Loch Marie is blessed with the highest population of sand-flies I know of, an area where the wearing of insect repellent becomes second nature. To stop for more than a few seconds means that you are descended upon by a black cloud of blood sucking flies. Any venture beyond the confines of the hut commits you to the ritualistic application of neat dimethylthalate and the call of nature is accompanied by prolonged blasts on an aerosol bug-bomb.

Having spent several days in the area, Ken decided that he needed a ‘holiday’ and
felt that that a few days above the bush line at a lake, which he had visited years before on another survey, was called for. His description of a few hours climb decided me that I would carry on fighting sand-flies at a lower level. Hours of panting along in his wake, on relatively flat walks had shown me that his physical capabilities were far in excess of mine. (Some weeks later I met Ken in Te Anau, as I was preparing for a Wapiti hunt in the Worsely River, he had walked out from Supper Cove to Lake Manapouri in a single twelve hour burst, normally this is considered a four day tramp.)

Ken’s departure allowed Colin and myself to continue a systematic search of the lower Seaforth, below Loch Marie. Working alternatively from the Loch Marie hut, the Supper Cove base and a fly camp half way between, we did a detailed search of the bush and swamps bordering the river.


A search of the true left bank failed to uncover any sign of a bull reportedly observed there the previous year by another NZDA party, but it did uncover the existence of a large, previously unknown clearing. Just the sort of place where a moose could happily exist while people walk past only a few hundred metres
away on the other side of a normally unfordable river.


Red deer were still numerous throughout this area, despite the attentions of Russell Dawson, a well-known professional hunter from Te Anau, their sign being so thick in places as to make ground tracking of individual animals impossible. Russell’s feats of shooting and carrying continually amazed me, he was the only man I knew of who could confidently shoot five deer from a mob in dense bush, with as many shots from a bolt action .243. Shooting in this area was however the easy part, once the deer is grounded the back breaking task of recovery begins. To move deer carcases over rough terrain, single handed day after day, with no mechanical aids, requires a pretty tough sort of character.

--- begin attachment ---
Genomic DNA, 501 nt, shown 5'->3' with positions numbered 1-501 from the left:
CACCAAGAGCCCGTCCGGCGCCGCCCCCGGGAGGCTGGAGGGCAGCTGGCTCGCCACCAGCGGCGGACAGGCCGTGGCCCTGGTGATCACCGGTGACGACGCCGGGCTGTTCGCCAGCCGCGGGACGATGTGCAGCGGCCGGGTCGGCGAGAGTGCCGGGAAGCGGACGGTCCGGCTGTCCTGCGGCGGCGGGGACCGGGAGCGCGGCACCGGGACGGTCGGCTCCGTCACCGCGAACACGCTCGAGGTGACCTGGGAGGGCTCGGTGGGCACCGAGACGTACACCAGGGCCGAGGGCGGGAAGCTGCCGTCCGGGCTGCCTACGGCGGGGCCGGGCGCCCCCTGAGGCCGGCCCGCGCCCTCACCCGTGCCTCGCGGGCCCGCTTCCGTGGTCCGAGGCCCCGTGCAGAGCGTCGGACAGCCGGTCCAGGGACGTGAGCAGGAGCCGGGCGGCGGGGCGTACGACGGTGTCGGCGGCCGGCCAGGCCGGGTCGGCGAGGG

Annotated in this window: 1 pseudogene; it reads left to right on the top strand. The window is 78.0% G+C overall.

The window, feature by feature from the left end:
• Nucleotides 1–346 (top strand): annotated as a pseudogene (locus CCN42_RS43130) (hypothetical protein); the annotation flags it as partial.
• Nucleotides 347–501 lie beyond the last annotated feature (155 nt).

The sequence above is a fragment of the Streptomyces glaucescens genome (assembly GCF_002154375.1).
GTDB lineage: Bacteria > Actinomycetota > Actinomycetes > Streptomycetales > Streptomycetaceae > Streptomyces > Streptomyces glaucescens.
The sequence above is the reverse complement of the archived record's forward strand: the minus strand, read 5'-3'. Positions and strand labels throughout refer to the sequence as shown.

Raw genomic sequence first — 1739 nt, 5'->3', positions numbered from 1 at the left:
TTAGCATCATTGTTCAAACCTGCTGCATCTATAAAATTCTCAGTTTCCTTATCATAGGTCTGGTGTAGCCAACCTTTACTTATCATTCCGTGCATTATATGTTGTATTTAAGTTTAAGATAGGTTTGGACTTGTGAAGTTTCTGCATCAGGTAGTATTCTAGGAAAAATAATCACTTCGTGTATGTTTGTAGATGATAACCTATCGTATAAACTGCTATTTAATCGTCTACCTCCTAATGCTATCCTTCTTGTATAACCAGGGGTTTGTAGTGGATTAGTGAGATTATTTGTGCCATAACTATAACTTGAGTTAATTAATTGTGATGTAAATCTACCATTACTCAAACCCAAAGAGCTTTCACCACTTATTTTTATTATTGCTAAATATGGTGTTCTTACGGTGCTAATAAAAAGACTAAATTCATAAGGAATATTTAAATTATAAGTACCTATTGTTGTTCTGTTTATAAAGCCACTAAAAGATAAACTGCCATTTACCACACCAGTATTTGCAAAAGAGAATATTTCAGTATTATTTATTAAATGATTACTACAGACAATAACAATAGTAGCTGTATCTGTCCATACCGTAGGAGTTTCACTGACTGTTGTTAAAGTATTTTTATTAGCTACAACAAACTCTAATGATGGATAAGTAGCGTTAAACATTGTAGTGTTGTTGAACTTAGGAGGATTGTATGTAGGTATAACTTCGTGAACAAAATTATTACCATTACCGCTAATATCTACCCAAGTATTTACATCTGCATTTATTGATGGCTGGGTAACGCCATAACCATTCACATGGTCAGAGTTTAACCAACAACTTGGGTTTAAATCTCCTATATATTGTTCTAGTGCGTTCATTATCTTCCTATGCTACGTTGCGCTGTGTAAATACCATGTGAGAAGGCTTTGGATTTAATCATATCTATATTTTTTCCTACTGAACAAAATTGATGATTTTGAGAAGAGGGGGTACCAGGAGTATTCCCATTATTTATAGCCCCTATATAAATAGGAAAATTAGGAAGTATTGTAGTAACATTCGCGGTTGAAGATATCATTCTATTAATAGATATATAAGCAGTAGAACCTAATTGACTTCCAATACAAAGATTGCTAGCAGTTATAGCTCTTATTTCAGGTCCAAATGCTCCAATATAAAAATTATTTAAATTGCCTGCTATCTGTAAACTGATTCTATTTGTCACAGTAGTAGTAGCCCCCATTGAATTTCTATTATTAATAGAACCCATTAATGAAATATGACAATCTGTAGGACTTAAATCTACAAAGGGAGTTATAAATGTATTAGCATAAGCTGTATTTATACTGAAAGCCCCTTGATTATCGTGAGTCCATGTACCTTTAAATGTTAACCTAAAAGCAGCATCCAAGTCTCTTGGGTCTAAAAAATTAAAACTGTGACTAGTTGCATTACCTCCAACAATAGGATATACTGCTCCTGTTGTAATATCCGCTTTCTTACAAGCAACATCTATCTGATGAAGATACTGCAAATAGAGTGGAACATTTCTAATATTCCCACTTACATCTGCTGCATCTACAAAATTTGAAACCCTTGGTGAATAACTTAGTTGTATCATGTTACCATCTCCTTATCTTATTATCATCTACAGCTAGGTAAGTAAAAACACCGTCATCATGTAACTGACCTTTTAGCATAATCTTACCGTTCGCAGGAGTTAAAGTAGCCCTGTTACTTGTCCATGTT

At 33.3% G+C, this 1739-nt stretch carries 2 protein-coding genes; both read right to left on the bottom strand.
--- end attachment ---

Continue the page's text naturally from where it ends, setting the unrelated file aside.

Since the by-laws of the National Park outlaw the use of refrigerated coolers in the park, the business of meat hunting becomes a game of chance. A plane load of carcases had to be assembled at a pickup point as quickly as possible, then the plane ordered by radio with a race between weather, plane and purification begins – often the later wins.
Late one evening as we prepared a meal on a small fire built into the water table beside the Seaforth track, Colin remarked that we had better move down river the next day as we were nearing the date of our pickup. So our adventure at Dusky Sound was to draw to a close, but the opening scenes of the flight back to Te Anau were still to come.

If anything, the bleak outlook of our flight looked even bleaker, as we levelled off over Centre Pass, now completely hidden in dense cloud.
The cloud extended unbroken as far to the East as we could see.
“A hole, I need a bloody hole to get down through. Keep looking for one and watch the other plane” our pilot commanded. Now almost beside himself as we zigzagged across the
sky. He may have needed one, I desired one. If I’d been a religious person no doubt I would have prayed for one. Whether or not praying helps, I don’t know, but a clatter of static from the radio, turned our attention to our companion aircraft diving into a gap in the cloud.

Seconds later we descended, power off through the layer of cloud to see Manapouri
directly below, thirty odd kilometres from home.
As Te Anau appeared in the distance, a sense of relief relaxed all those in the Cessna. The pilot relaxed and announced his capability of being able to glide home from “about here”.
There was no greeting circuits of the town this trip, just a long steady straight approach with minimum power until the hiss of water on the floats and twin plumes of spray behind the tail plane signified the end to my quest for the elusive New Zealand Moose!


The year after I spent my time in Dusky, Colin James and
two of his mates returned to Supper Cove, (yes, it gets to
you)! They found positive sign, clear, fresh hoof prints of a
moose – probably a cow, at the mouth of the Henry Burn
(Moose Creek), plus fresh high browse.
I am indebted to Colin and Eddie Clark, who were kind
enough to give me photos of this evidence.
The NZDA also mounted a further survey of the Seaforth
area, but unfortunately no further evidence of moose was
found as far as I know.
Ken Tustin has continued to search, but has never
managed a positive sighting, even though he has had  several game cameras operating.

(Correction – Ken did get a photo of a Moose in 1995 in Herrick Creek, although a little indistinct. Some dispute it but those who have seen Moose, have no doubt what it is! See below! Editor)
The mystery, myth, legend remains.
John Berry 2019